The Retainage Statute, as discussed above, provides that an owner under an original contract on which a materialman’s lien may be claimed is required to retain in his possession ten percent of the contract price, or ten percent of the value of the work, for 30 days after the work is completed. A claimant may then secure a lien on the retained funds if he provides the owner with proper notice under the statute and files an affidavit claiming a lien no later than the 30th day after the work was completed.

Lien Against a Lessee for Improvements Made

The fact that the debtor is a lessee of the property may pose a problem in perfecting an M&M lien. When contracting with a lessee, a materialman’s lien can only attach to the leasehold interest of the debtor. This means that the contractor cannot obtain a lien on the actual property, but only a lien on the lessee’s interest in the property. However, there are circumstances in which the lien may attach to the property itself.

Wilhite & Associates, P.C. | Houston Civil Litigation Lawyers

The process for properly filing and perfecting an M&M lien can be highly technical. Contact the experienced and knowledgeable attorneys at Wilhite & Associates, P.C. today to find out what rights you may have to file an M&M lien. Call (281) 537-2171 or provide us with information pertaining to your specific situation in our online form. Wilhite & Associates, P.C. handles M&M Lien’s matters in Houston or surrounding areas, including Harris County, Montgomery County, Washington County, Grimes County, Fort Bend County and Waller County.

Wilhite & Associates, P.C. represents clients from all over Southeast Texas, including:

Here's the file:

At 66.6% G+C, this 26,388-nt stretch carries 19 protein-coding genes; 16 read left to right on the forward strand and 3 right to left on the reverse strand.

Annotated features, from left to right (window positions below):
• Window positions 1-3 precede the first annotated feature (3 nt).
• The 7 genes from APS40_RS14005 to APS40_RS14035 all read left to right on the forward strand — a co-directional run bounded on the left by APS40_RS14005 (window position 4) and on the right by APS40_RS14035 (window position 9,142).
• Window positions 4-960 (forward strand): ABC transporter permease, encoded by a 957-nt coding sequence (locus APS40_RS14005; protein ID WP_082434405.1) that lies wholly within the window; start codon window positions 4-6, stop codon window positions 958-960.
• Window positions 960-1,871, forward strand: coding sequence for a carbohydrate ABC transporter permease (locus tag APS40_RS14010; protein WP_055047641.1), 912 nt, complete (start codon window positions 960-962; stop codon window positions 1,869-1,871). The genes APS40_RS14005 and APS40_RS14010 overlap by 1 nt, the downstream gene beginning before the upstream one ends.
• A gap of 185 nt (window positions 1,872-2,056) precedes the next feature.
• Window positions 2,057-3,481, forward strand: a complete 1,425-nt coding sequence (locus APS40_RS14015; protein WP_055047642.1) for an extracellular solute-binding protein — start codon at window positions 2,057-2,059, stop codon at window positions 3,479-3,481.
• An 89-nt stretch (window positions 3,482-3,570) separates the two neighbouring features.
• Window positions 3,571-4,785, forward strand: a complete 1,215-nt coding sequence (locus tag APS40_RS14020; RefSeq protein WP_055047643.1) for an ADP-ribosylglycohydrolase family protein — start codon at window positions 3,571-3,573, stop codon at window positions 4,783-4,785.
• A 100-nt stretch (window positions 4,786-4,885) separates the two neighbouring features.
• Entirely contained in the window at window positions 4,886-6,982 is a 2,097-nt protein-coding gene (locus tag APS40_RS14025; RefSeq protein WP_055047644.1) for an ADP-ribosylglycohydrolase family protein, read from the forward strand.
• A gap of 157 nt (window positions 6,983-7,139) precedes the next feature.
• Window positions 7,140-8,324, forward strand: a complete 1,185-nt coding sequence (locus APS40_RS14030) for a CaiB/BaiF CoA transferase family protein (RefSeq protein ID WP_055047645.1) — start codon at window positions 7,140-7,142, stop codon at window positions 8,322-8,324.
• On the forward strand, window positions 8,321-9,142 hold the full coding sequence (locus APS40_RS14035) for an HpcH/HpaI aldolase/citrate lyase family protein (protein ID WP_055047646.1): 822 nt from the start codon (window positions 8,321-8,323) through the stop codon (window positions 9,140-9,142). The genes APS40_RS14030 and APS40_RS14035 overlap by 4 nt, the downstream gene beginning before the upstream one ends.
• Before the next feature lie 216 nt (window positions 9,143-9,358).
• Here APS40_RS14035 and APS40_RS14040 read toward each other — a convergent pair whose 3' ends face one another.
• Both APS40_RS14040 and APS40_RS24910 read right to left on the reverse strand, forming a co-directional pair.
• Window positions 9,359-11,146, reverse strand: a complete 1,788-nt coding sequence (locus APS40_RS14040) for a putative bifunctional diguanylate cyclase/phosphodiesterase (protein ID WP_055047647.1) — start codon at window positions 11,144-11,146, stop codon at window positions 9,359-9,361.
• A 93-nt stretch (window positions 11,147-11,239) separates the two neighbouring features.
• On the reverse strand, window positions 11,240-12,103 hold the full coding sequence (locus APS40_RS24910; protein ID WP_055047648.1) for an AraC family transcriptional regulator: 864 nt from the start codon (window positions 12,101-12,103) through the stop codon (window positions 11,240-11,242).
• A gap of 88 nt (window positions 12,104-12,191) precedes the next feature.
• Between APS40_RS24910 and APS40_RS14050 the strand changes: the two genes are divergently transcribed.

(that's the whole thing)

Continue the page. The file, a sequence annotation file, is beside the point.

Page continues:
Harris County - Aldine, Atascocita, Barrett, Barker, Baytown, Bellaire, Brownwood, Bunker Hill Village, Channelview, Clear Lake, Cloverleaf, Crosby, Cypress, Deer Park, East Houston, El Lago, Galena Park, Hedwig Village, Highlands, Hilshire Village, Houston, Hudson, Humble, Hunters Creek Village, Jacinto City, Jersey Village, Katy, Kingwood, Klein, La Porte, Louetta, Lynchburg, Nassau Bay, North Houston, Pasadena, Piney Point Village, Seabrook, Sheldon, Shoreacres, South Houston, Southside Place, Spring, Spring Valley, Taylor Lake Village, Tomball, Webster, West University Place

Montgomery County - Conroe, Cut and Shoot, Magnolia, Montgomery, Oak Ridge North, Panorama Village, Patton Village, Roman Forest, Shenandoah, Splendora, Stagecoach, Willis, Woodbranch, Woodloch, The Woodlands

Fort Bend County - Arcola, Beasley, Fairchilds, Fulshear, Kendleton, Meadows Place, Missouri City, Needville, Orchard, Pleak, Richmond, Rosenberg, Simonton, Stafford, Sugar Land, Thompsons

Waller County - Brookshire, Hempstead, Pattison, Pine Island, Prairie View, Waller

Grimes County - Anderson, Bedias, Iola, Navasota, Todd Mission

Washington County - Brenham, Burton, Chappell Hill

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This site is sponsored by George W. Wilhite, P.C. Our principal office is located in Harris County, Texas at 17101 Kuykendahl Rd., Houston, TX 77068.